The problem of escalating population displacement demands global attention and country co-ordination. This book investigates the particular issue of development-induced displacement, whereby land is seized or restricted by the state for the purposes of development projects. Those displaced by these schemes often risk losses to their livelihoods, food security, and socio-cultural support; risks which are rarely fully compensated for. Bringing together specialist researchers and practitioners from across the globe, this book provides a much-needed independent analysis of country frameworks for development-induced displacement.
Over the course of the book, the authors investigate social and economic reconstruction provisions, demonstrating the risks and lost opportunities which displaced people face, and the failures of appeals systems in delivering justice for them. Whilst many countries remain impervious to the problem, the book also shines a light on the few who are pioneering new legislation and strategies, intended to address questions such as: should the social costs to those displaced help determine whether a project meets the public interest and merits financing? Does the modern state need powers of eminent domain? How can country laws, systems, institutions and negotiations be reformed to protect citizens better against disempowering public and private sector development displacement?
This book will interest those working on forced and voluntary migration, property and expropriation law, human rights, environment and social impact assessment, internal and refugee displacement from conflicts, environment change, disasters and development.
Part I Conceptual Frameworks
1. Why national law is essential for protecting public interest and providing safeguards in land acquisition and forced displacement Ruwani Jayewardene
2. Global monitoring of the human impacts of development-forced displacement and resettlement Nadine Walicki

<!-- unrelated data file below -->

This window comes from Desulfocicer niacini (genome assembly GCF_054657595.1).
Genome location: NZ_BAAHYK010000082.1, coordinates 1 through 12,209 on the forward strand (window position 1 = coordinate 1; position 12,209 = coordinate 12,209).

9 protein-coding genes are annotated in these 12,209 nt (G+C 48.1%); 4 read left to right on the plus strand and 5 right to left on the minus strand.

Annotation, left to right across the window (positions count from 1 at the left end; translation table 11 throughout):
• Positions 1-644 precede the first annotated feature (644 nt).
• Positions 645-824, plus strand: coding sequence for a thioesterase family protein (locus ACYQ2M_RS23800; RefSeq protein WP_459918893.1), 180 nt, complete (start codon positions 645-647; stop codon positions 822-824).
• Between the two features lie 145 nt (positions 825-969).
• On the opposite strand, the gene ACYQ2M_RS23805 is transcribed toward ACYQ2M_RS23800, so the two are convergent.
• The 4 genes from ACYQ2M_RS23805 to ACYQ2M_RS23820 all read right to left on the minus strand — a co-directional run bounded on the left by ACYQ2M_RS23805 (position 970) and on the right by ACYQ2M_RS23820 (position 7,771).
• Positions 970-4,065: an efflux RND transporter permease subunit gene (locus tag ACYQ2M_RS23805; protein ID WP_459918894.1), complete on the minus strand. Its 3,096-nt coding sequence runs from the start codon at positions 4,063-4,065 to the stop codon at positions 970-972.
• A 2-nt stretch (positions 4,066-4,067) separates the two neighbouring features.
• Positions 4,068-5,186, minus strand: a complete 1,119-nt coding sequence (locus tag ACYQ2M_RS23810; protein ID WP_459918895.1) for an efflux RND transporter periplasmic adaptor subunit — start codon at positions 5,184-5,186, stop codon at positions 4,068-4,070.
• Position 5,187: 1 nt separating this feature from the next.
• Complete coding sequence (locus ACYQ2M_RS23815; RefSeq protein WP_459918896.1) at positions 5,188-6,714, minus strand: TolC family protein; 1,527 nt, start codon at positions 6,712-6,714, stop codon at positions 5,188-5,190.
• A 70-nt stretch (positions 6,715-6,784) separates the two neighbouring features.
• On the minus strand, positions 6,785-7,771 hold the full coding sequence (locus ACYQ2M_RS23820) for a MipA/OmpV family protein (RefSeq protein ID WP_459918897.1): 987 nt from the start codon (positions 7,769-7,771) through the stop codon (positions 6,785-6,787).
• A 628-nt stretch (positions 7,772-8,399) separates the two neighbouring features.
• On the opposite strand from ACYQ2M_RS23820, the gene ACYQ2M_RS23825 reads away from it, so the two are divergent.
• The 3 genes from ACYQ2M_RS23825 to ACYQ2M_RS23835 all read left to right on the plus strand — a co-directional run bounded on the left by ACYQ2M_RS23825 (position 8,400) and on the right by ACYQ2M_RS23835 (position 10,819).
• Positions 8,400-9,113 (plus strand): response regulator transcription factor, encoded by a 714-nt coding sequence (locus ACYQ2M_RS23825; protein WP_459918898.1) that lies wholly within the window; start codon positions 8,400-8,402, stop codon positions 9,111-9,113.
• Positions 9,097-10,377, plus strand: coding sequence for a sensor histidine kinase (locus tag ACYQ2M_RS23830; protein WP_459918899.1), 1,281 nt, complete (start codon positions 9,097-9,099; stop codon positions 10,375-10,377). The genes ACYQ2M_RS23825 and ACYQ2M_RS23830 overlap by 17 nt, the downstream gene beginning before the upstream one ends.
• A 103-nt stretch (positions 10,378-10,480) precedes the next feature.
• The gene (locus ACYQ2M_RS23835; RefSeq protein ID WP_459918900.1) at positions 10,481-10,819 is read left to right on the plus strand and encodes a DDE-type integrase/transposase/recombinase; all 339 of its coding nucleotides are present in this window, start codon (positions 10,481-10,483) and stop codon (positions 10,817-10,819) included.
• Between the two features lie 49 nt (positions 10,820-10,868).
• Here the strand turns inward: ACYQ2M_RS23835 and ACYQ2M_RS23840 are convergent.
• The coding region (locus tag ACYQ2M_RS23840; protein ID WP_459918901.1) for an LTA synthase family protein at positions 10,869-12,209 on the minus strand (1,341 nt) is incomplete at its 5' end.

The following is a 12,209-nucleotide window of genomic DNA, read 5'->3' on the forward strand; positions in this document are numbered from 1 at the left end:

3. Can national and international legal frameworks mitigate land grabbing and dispossession in South-East Asia? Andreas Neef
4. Minding the Gender Gaps: How legal gaps withhold gender-equitable outcomes in land acquisition, compensation, and resettlement Celine Salcedo La Vina
5. Higher Risk, Higher Reward? Negotiated Settlements, Wellbeing and Livelihoods in Development Displacement Susanna Price and Nicholas Tagliarino
Part II Challenges at the Country Level
6. What does it take to mandate good national policy into law? The case of Sri Lanka’s National Involuntary Resettlement Policy Sam Pillai
7. Assessing country safeguards as a protection/benefit for those who are displaced by development projects: the case of democratic South Africa Chris De Wet
8. Safeguarding community livelihoods in Uganda: Analysis of a country framework for land acquisition, resettlement and rehabilitation Russell Rhoads and Onesmus Mugyenyi
9. Indigenous People, Involuntary Resettlement, International Institutions Nahmad Salamon Sitton
10. Paying resettled communities for environmental services: Legally mandated benefit-sharing for Vietnam’s dam displaced Jane Singer
Part III Interweaving international, national and local: Country Case Studies
11. Global or local safeguards? Social impact assessment insights from an urban Indian land acquisition Asmita Kabra and Budhaditya Das
12. Urbanisation resettlement in China: characteristics, risks and the revised Land Administration Law Duan Yuefang, Brooke Wilmsen and Zhao Xu
13. Land rights on paper and in practice in Cambodia: How land rights are recognised, protected and expropriated for project development Sophorn Sek
14. Cultural and political obstacles to effective resettlement: a case study of involuntary displacement of Pehuenche families by the Pangue and Ralco hydroelectric dams in southern Chile Jeanne W. Simon and Claudio Gonzales Parra
15. With or without international institutions? Acquisition of land rights for infrastructure projects in the weak legal framework of Timor-Leste Bernardo Almeida
Conclusion Susanna Price and Jane Singer
This series is dedicated to the growing and important area of mobilities and migration, particularly through the lens of international development. It promotes innovative and interdisciplinary research targeted at a global readership. The series welcomes submissions from established and junior authors on cutting-edge and high-level research on key topics that feature in global news and public debate.
These include the so called European migration crisis; famine in the Horn of Africa; riots; environmental migration; development-induced displacement and resettlement; livelihood transformations; people-trafficking; health and infectious diseases; employment; South-South migration; population growth; children’s wellbeing; marriage and family; food security; the global financial crisis; drugs wars; and other contemporary crisis.
To submit proposals, please contact the Editor, Helena Hurd (Helena.Hurd@tandf.co.uk).